3 minutes? 5 minutes? 10 minutes? 15 minutes? 30 minutes?
In my case, it took approximately 25 minutes to edit a 5 minute video.
Let me give you a quick overview of the process. Firstly, I uploaded the video to YouTube, followed by a few days of uploading a “draft” edit. This was a draft that showed the edit to other people. When that draft was posted to YouTube the edit itself was posted back to YouTube to the draft uploader. This would take roughly 5-10 days of upload time plus the time the edit was in post and editing.
Once the edit was uploaded to YouTube and the edit was posted to YouTube, I uploaded the final edit to YouTube. This would take roughly 15-25 days post editing to the upload to YouTube as well as the post and editing time for anyone that viewed the edit.
I would assume that this process is fairly inefficient given the time value of money involved for uploading to YouTube and it’s time-sensitive nature.
It seems to me there needs to be an easier way to upload to any other platform within a very short span of time, either a simple upload to all the major social networks or maybe to Instagram and Twitter for that matter?
Is this not a more efficient process?
Thank you for your consideration and I look forward to hearing from you if you’re interested in this. Let me know your thoughts and suggestions.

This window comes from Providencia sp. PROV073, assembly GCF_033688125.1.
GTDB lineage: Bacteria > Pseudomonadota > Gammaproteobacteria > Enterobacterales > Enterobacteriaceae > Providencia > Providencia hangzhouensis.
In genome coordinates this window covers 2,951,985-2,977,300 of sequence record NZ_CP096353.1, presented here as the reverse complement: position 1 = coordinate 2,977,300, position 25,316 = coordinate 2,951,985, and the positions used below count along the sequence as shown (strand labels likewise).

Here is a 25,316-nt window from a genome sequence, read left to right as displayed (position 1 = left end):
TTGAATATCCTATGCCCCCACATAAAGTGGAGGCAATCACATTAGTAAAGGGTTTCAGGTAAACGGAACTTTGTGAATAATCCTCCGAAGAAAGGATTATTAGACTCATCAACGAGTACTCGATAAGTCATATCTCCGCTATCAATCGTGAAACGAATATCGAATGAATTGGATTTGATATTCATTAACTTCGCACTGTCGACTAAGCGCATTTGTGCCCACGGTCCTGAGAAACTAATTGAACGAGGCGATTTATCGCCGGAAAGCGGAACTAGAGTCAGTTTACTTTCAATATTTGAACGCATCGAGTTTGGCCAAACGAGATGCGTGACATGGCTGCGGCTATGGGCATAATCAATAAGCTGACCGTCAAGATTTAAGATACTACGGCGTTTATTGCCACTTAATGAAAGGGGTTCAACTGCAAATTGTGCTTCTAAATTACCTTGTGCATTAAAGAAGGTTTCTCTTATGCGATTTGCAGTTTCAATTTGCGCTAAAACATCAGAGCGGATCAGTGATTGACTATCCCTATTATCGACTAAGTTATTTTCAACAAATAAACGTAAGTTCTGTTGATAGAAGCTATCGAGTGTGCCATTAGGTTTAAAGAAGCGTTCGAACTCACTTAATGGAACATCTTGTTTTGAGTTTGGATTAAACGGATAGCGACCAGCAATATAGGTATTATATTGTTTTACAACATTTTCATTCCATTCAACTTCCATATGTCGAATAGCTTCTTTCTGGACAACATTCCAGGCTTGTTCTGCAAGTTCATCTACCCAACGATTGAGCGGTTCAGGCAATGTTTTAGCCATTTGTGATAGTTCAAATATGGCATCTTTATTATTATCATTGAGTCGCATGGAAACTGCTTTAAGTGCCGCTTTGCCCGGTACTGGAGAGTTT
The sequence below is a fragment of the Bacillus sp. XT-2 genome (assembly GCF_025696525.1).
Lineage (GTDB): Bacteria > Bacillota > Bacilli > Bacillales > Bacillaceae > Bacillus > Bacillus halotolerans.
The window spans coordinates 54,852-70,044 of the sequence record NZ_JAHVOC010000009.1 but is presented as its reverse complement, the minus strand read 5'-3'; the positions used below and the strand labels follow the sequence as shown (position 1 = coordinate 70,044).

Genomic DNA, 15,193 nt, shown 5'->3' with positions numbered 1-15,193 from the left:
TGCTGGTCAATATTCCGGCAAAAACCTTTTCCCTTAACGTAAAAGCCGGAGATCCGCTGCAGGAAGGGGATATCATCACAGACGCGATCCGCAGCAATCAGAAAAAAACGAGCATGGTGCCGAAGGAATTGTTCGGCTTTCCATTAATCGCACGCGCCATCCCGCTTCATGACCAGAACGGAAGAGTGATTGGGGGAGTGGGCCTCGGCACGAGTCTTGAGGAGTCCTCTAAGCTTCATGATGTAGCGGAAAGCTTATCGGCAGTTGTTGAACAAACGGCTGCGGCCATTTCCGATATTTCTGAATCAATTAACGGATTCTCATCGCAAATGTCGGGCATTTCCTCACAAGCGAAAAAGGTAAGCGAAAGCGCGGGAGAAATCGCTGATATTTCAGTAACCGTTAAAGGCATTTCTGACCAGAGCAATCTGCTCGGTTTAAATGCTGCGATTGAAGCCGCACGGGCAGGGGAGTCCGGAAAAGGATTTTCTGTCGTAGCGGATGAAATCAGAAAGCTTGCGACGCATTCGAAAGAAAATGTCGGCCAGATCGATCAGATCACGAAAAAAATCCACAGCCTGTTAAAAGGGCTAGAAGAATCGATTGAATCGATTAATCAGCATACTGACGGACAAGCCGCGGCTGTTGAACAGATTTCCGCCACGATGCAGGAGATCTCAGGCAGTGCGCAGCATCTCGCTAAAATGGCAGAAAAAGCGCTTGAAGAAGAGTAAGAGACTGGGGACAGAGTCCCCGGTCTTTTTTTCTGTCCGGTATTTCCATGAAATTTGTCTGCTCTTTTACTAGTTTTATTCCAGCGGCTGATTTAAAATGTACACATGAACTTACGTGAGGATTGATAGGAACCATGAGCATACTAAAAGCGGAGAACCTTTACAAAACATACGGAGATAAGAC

This story originally appeared on VICE Canada.
An entire city block in Toronto was plowed to the ground on Aug. 16 by a mob of angry residents furious at the city’s plan to demolish a former streetcar garage they believe is contaminated.
Toronto resident Dan O’Brien said that despite the violent response, they “are still making progress.” In an interview with VICE, he described a crowd that swelled before being led into an abandoned garage that he called “the last remaining home of the streetcar fleet.” He says that the mob also caused damage to the city’s garbage pickup site, but he wouldn’t say how. He believes this protest is the first of many that will continue to protest the plan to tear down dozens of vacant and dilapidated streetcar buildings. The city plans to close this last spot by this year, but he says the current protests are “more organised.”
O’Brien grew up in Canada—his parents emigrated to the country from England—and says he “can’t even imagine what it’s like to
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